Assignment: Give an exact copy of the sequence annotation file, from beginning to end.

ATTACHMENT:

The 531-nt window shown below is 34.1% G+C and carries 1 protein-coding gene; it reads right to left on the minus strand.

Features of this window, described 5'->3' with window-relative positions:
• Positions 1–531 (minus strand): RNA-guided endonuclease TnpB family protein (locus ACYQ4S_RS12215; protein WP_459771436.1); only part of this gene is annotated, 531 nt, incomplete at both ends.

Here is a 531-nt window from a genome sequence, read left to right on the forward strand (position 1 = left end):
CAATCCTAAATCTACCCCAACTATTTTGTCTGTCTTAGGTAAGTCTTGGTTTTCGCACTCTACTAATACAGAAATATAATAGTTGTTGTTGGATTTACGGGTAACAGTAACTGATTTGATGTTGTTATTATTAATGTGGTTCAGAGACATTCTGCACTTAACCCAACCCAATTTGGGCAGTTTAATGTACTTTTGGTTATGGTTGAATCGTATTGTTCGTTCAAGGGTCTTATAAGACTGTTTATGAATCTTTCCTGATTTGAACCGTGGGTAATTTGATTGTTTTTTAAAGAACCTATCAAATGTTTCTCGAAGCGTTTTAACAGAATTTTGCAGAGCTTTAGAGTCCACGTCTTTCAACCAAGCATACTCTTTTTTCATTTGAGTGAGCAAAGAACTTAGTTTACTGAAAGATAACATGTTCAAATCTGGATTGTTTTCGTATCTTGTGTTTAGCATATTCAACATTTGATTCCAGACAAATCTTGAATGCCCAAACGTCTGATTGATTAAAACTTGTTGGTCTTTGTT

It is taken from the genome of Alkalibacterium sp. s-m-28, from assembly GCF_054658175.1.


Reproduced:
The 531-nt window shown below is 34.1% G+C and carries 1 protein-coding gene; it reads right to left on the minus strand.

Features of this window, described 5'->3' with window-relative positions:
• Positions 1–531 (minus strand): RNA-guided endonuclease TnpB family protein (locus ACYQ4S_RS12215; protein WP_459771436.1); only part of this gene is annotated, 531 nt, incomplete at both ends.

Here is a 531-nt window from a genome sequence, read left to right on the forward strand (position 1 = left end):
CAATCCTAAATCTACCCCAACTATTTTGTCTGTCTTAGGTAAGTCTTGGTTTTCGCACTCTACTAATACAGAAATATAATAGTTGTTGTTGGATTTACGGGTAACAGTAACTGATTTGATGTTGTTATTATTAATGTGGTTCAGAGACATTCTGCACTTAACCCAACCCAATTTGGGCAGTTTAATGTACTTTTGGTTATGGTTGAATCGTATTGTTCGTTCAAGGGTCTTATAAGACTGTTTATGAATCTTTCCTGATTTGAACCGTGGGTAATTTGATTGTTTTTTAAAGAACCTATCAAATGTTTCTCGAAGCGTTTTAACAGAATTTTGCAGAGCTTTAGAGTCCACGTCTTTCAACCAAGCATACTCTTTTTTCATTTGAGTGAGCAAAGAACTTAGTTTACTGAAAGATAACATGTTCAAATCTGGATTGTTTTCGTATCTTGTGTTTAGCATATTCAACATTTGATTCCAGACAAATCTTGAATGCCCAAACGTCTGATTGATTAAAACTTGTTGGTCTTTGTT

It is taken from the genome of Alkalibacterium sp. s-m-28, from assembly GCF_054658175.1.